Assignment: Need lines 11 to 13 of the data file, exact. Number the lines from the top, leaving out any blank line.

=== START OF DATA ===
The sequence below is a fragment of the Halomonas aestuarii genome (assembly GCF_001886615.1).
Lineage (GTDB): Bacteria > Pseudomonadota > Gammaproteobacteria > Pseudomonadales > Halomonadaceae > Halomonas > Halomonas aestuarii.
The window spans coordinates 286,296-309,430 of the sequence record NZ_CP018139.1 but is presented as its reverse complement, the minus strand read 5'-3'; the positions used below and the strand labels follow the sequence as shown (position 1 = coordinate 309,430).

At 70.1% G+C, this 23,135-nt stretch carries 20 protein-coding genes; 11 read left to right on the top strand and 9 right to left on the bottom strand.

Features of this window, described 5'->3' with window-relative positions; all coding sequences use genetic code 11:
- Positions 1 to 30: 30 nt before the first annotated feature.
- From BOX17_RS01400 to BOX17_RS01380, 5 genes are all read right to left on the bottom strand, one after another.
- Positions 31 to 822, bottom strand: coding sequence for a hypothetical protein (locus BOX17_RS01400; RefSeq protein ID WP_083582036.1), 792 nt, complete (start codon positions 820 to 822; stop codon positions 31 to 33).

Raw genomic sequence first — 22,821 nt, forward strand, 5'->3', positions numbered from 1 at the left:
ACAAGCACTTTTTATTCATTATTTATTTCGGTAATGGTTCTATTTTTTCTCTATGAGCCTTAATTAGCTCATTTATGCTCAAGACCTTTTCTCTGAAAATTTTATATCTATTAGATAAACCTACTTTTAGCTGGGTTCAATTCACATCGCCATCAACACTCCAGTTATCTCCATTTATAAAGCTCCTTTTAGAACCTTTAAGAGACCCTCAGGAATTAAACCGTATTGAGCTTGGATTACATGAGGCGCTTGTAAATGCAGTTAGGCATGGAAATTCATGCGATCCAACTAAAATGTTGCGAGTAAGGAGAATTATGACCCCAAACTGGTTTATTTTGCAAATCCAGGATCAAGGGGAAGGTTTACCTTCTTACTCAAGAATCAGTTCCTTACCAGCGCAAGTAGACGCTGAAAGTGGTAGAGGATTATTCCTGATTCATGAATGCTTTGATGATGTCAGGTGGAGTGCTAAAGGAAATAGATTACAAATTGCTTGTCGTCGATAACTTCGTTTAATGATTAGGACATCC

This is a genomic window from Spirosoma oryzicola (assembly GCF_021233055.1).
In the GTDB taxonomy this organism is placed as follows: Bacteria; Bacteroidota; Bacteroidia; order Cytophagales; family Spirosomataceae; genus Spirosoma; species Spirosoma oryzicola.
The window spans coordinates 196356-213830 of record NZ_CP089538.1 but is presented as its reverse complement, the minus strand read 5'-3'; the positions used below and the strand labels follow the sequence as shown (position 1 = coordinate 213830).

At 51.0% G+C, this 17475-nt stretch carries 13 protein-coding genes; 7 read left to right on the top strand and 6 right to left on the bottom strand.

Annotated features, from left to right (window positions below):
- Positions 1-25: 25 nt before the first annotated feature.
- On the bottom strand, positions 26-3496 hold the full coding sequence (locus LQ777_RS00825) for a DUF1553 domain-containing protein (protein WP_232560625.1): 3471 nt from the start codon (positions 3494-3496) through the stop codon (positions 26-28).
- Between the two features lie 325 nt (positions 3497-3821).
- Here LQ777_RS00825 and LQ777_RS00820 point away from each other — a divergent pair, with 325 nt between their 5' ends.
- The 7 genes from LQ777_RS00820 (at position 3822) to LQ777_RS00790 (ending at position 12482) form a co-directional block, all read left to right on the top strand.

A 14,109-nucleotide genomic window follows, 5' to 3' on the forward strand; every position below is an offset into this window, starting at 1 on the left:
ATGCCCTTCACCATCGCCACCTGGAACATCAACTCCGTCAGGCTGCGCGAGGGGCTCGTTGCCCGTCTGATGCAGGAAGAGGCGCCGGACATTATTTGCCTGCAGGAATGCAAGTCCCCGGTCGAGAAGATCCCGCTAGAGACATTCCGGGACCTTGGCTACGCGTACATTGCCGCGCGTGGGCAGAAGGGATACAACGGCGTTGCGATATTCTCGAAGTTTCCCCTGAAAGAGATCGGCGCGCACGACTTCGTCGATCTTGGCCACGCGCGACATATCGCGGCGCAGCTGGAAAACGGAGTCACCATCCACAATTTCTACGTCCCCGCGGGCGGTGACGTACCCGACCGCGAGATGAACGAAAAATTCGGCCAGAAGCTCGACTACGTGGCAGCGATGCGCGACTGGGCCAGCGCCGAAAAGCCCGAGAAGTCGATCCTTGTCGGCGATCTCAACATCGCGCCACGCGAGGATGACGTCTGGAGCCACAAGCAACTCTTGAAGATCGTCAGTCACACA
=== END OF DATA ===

This is a genomic window from Spirosoma oryzicola (assembly GCF_021233055.1).
In the GTDB taxonomy this organism is placed as follows: Bacteria; Bacteroidota; Bacteroidia; order Cytophagales; family Spirosomataceae; genus Spirosoma; species Spirosoma oryzicola.
The window spans coordinates 196356-213830 of record NZ_CP089538.1 but is presented as its reverse complement, the minus strand read 5'-3'; the positions used below and the strand labels follow the sequence as shown (position 1 = coordinate 213830).